Whenever the Giants came to Montreal to play the Expos (before they decamped for Washington in 2004), Brett would call her front office pals who would give us great seats for the games. We had a number of baseball adventures à moh ree-ahl, some of which have been recounted in this space over the years.

In this millennium, we have been well-served, the Giants having won three World Series Championships in 2010, 2012, and 2014, and the Red Sox, reversing their 86-year curse in 2004 and then gloriously winning it all again in 2007, 2013, and 2018. No two MLB teams can match their collective success this century.

So here we are, 30 years later, still rooting hard for our teams. Life has been good this summer in our house. We no longer have to go to motels in Rutland to watch our teams, one after the other. For much of the first half of the season, the Giants and the Red Sox were the best teams in the game.

The Red Sox last year, in the pandemic-shortened season, were terrible, their 24 wins and 36 losses the worst in their division, third worst in the American League. Most projections had the Sox in 2021 finishing behind the Rays, Yanks, and Jays in the AL East, no better than a .500 team.

The Giants were not much better in 2020 (29-31) and seemed hopelessly stuck behind the Dodgers, last year’s champs and by consensus MLB’s best team, and the emerging San Diego Padres who were spending lavishly to be competitive.

Yet, mirabile dictu, at the all-star break this year, the Red Sox had the most wins in the AL as did the Giants in the NL, both greatly exceeding expectations, playing exciting, opportunistic baseball. 

Yet, a half-season is only a half-season: these guys play every day — and all Red Sox fans of a certain age remember 1978 when the Sox held a 14-game lead on the Yanks in mid-July only to succumb to Bucky “Bleeping” Dent and his mates in a play-off game.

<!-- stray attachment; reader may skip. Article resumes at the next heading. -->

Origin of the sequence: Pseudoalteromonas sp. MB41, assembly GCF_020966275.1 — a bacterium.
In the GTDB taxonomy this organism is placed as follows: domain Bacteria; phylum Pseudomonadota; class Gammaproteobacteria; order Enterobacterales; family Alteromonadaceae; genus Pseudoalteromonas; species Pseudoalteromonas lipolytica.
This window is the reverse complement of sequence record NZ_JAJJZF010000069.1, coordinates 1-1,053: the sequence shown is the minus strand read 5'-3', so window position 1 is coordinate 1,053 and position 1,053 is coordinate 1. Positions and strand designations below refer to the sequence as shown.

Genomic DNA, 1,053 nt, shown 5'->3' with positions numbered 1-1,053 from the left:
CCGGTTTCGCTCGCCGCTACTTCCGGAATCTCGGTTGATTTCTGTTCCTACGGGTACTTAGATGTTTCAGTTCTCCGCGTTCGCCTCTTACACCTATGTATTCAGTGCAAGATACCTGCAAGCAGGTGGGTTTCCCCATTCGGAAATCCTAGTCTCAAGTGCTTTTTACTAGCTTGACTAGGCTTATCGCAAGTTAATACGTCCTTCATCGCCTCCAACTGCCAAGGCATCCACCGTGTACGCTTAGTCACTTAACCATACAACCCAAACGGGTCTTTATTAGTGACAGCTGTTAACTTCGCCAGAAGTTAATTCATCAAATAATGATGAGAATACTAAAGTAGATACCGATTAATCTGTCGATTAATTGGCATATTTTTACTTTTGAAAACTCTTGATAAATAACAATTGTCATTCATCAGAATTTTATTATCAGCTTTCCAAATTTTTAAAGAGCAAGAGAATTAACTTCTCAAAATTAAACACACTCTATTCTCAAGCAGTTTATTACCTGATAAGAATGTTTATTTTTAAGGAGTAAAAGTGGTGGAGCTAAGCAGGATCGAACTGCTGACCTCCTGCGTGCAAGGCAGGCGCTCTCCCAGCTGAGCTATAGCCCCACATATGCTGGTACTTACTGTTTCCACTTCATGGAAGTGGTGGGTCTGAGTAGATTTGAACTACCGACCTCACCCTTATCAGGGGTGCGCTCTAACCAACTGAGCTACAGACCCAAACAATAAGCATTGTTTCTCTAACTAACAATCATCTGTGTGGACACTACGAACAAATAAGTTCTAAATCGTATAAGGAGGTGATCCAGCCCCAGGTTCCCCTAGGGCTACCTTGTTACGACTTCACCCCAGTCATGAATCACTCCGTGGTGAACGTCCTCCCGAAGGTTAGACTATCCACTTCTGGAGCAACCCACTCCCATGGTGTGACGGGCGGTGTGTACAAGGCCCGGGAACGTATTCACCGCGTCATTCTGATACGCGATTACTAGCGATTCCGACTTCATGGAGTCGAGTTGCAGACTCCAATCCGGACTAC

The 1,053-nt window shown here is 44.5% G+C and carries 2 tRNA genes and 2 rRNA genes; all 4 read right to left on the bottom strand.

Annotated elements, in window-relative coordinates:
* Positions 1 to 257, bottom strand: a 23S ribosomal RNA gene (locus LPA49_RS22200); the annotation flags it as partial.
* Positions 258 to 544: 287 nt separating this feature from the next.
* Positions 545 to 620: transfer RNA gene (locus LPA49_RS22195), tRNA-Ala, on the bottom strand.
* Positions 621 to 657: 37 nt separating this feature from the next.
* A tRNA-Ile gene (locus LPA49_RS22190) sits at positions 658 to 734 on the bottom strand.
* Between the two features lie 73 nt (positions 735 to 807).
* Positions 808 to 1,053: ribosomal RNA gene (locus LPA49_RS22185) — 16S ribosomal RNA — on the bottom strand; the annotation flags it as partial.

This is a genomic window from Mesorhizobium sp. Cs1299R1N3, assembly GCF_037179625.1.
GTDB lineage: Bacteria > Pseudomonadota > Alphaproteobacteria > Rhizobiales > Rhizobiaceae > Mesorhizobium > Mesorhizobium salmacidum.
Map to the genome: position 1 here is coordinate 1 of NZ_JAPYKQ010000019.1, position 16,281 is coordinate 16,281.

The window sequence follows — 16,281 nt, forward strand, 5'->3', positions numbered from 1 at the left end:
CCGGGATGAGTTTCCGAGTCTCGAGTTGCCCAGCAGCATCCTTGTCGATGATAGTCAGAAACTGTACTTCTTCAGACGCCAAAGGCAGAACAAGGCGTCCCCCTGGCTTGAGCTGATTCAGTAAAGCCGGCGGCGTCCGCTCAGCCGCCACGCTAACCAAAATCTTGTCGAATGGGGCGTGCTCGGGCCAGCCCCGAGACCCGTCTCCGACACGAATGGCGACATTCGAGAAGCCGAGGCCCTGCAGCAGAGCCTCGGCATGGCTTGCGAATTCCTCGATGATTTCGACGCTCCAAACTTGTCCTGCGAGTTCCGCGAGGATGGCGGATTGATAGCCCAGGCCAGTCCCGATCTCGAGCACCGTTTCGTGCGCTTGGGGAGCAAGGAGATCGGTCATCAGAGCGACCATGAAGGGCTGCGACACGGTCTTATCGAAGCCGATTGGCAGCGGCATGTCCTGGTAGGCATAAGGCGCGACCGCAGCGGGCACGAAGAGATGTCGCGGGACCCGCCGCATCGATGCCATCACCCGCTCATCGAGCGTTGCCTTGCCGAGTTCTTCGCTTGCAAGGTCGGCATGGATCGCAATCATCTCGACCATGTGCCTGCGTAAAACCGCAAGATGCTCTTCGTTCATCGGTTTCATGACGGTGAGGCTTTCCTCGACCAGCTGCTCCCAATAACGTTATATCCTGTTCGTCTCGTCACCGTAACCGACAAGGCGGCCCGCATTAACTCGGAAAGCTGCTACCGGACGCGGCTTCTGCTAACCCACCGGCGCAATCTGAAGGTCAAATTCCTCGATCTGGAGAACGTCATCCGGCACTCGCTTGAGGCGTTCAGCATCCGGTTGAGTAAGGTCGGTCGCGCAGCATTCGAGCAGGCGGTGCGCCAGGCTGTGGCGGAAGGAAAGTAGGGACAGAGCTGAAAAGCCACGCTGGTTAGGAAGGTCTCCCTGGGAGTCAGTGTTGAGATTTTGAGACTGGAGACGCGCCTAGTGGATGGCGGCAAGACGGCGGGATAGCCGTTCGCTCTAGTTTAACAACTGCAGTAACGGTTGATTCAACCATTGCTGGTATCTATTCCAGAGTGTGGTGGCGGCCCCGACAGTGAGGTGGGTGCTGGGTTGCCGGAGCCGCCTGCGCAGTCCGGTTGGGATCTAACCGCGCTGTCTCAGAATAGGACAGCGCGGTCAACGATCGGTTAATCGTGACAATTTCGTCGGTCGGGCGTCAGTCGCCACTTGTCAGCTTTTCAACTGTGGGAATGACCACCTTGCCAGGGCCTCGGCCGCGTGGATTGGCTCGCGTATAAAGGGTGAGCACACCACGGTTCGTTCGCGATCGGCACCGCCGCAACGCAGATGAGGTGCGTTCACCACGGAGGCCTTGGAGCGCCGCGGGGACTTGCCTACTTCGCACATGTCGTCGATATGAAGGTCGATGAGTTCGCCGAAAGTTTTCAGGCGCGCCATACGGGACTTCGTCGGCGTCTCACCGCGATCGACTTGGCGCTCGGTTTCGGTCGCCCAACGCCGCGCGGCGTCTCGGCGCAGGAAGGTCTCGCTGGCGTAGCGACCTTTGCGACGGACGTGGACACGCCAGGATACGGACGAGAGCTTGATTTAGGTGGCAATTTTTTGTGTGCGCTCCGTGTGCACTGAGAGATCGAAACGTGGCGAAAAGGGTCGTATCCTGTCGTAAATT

As I write this, the Red Sox have lost five of their last six and have relinquished first place to Tampa Bay. The Giants, however, are sustaining their excellence and still have the best record in baseball.

At the trade deadline last Friday, all contending teams fortified their line-ups: the Yanks picked up much needed left-handed hitting in slugger Joey Gallo and first-baseman Anthony Rizzo; the Blue Jays improved their pitching adding two good arms in starter José Berríos and reliever Brad Hand; and the Rays strengthened their tepid offense by acquiring power-hitter Nelson Cruz.

The Red Sox traded for Kyle Schwarber, a streaky left-handed hitter, who appears, however, to be a player without a position.

In the West, the Dodgers won the trade deadline sweepstakes by adding Hall of Fame-bound pitcher Max Scherzer and terrific young infielder Trea Turner. The Giants countered by picking up former National League MVP Kris Bryant from the Cubs. Bryant hit a homer in his first game (and is already being called “Kris Giant”). 

You can be sure in our house the games will be on at bedtime for the rest of the season. We hope for sweet dreams.

Go Sox!

Go Giants!